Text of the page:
Photo: Getty Images (1988)

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Style

Paul Stankowski (and his belt company) can help you with your waist management

By Marty Hackel

If there's a fashion constant for me, it's that a stylish belt is critical to completing a great outfit. A lux accessory around your waist sophisticates your look without sacrificing personal style.

It's something Paul Stankowski knew when he played the PGA Tour and has adopted in launching Francis Edward. The exotic leather-goods company Stankowski (middle name: Francis) and business partner Mike Vicary (middle name: Edward) created in 2013 uses materials such as calf, lizard, bison and alligator skins to produce men's and women's belts, cash covers and, coming soon, yardage-book covers.
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Superior quality and craftsmanship is why the products are available only via specialty orders (prices start at $159) and in select high-end golf shops.

Francis Edward is a reminder that veteran golfers ("I'm not retired," says Stankowski, 44, "just on pause.") don't stop playing. They just start new businesses.

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Style

Impact: He wore plus fours, but he'll be remembered for his 2

By Alex Holmes

Countdown to Augusta - Each Friday from now through the Masters we take a look back at impactful images from the tournament's storied history.

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"The more I practice, the luckier I get." -- Gene Sarazen

It's April 1935, and Gene Sarazen is playing in a nascent invitational tournament at Augusta National Golf Club. He stands in the middle of the fairway on the par-5 15th hole in the final round. Craig Wood had just tapped in for birdie on 18, and Sarazen is now three strokes back. Stuck between clubs, he pulls his turf rider 4-wood, makes a pure pass and watches as the ball carries the pond guarding the green and into the hole for a double-eagle 2. He follows the miraculous shot with three solid pars, then bests Wood in a 36-hole playoff the following day.

Sarazen's swing on the 15th became known as the "shot heard 'round the world" and helped provide the moment to turn the Augusta National Invitation Tournament into the Masters.

Photo: Getty Images (1936)
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Style

Beer drinkers who love golf will LOVE Nike's new golf belt

By Alex Myers

On Wednesday night, Stephen Colbert listed "free beer" as one of his suggestions for growing golf. We're pretty sure Mr. Colbert would be a fan of Nike's new belt then.

Related: Golf Digest's 2014 shoe guide

As you can see from the picture posted to Twitter by @PGApro1, the new belt has a built-in bottle opener:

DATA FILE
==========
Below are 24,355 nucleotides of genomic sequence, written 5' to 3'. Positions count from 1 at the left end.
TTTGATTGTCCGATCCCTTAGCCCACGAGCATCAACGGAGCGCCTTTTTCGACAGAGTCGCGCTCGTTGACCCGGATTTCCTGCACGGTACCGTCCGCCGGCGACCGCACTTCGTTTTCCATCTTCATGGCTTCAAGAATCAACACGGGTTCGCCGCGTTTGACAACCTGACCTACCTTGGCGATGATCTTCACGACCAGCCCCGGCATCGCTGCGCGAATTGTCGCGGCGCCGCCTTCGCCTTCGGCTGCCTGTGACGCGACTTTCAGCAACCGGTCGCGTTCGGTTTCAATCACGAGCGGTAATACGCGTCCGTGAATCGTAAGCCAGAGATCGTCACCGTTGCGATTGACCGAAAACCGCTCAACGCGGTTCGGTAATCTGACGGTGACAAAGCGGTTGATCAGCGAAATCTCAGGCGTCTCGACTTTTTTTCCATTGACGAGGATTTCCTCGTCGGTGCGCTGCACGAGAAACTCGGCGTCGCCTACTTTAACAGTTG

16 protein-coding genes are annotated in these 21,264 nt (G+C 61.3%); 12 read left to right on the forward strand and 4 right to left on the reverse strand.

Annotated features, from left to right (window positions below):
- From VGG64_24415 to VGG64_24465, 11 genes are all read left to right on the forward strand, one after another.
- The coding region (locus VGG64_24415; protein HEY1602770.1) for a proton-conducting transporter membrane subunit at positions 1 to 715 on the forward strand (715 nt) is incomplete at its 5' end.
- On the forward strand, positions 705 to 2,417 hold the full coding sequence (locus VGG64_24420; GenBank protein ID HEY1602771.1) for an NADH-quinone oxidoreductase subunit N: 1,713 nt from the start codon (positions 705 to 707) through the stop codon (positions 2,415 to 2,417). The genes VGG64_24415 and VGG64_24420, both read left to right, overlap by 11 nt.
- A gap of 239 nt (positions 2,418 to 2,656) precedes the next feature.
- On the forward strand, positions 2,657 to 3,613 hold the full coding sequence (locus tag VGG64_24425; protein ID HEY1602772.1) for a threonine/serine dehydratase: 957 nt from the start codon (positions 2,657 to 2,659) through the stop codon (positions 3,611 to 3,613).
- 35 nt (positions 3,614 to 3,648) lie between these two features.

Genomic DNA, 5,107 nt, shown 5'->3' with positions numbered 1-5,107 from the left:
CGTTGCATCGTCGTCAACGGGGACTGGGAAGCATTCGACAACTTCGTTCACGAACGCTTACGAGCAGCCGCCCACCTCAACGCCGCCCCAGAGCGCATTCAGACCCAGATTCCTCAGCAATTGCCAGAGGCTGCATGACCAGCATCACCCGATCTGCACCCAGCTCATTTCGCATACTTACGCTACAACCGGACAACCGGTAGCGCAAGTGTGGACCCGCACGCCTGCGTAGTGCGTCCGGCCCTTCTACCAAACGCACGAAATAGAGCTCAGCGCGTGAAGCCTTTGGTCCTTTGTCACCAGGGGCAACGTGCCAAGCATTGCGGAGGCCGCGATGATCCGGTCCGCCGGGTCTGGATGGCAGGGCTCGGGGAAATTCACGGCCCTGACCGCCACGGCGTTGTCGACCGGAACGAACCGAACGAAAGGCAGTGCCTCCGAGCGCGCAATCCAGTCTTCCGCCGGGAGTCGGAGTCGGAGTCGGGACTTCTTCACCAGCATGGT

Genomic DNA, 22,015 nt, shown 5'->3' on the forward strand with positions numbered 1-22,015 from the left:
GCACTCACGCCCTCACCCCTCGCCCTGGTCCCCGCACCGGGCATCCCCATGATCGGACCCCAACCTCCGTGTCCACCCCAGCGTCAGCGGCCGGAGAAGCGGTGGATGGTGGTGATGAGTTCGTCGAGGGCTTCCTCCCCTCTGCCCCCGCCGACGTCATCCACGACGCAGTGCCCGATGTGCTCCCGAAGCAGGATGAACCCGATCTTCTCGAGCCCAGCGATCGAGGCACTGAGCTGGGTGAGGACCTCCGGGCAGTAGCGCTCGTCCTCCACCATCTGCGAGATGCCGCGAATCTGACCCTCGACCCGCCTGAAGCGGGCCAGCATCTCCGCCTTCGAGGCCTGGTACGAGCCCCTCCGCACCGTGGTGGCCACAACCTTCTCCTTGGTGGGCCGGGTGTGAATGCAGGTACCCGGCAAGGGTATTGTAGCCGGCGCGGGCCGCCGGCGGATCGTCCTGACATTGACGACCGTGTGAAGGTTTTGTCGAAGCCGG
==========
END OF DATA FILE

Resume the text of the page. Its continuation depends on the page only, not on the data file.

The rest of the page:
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The belt also appears to be reversible. Is there anything it can't do?!

(h/t @pgapro1 and @darrenrovell)

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Style

Apparel-maker Criquet is making noise with its 'high-performance' shirts

By Marty Hackel

A tongue-in-cheek tagline "high-performance shirts for the 19th hole" speaks to the mind-set of apparel-maker Criquet.

Founders Billy Nachman and Hobson Brown were drawn to vintage cotton polos their grandfathers wore and spotted what they considered a niche between "performance" and "everyday" golfwear when they started in 2010.

NewStuff-Criquet-red.jpgMade of certified organic cotton, Criquet polos (starting at $75) have removable collar stays and feature a slot pocket to hold a tee or pencil. Button-down shirts (starting at $85) also have the slot pocket, as well as what the company calls "the Bendle Sleeve," an extra layer of fabric strategically positioned at the shirt bottom to twist off the bottle top of the owner's favorite beverage.

NewStuff-Criquet-green.jpg Even their new showroom -- the Criquet Clubhouse in Austin -- conveys this "every man" theme. With tributes to Caddyshack abound, the store features HD televisions, a bbq pit and a soon-to-be driving net in the backyard for hosting major-viewing parties.

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With a nod to the past and a hope of a more sustainable, stylish future, Criquet is not your grandfather's shirt. It's the one he would've proudly passed down to you.


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Style

Impact: Don't mess with this Texan ... at least when he plays in San Antonio

By Alex Holmes

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"I tend to learn more in failure than I do in success." -- Justin Leonard

This week the PGA Tour swings west through San Antonio for the Valero Texas Open. Leonard, a loyal son of the Lone Star State, was born in Dallas in 1972, played his college golf at the University of Texas in the early 1990s and has hauled away hardware from the Valero tourney three times in his career (2000, 2001 and 2007).

The last of Leonard's 12 overall tour wins came in 2008, but he has quietly had a solid start to the 2013-14 season: nine appearances, one missed cut, three top 10s. In addition to his three wins in San Antonio, the 41-year-old has made the cut 15 of 16 times in the event.

Photo: Getty Images (2002)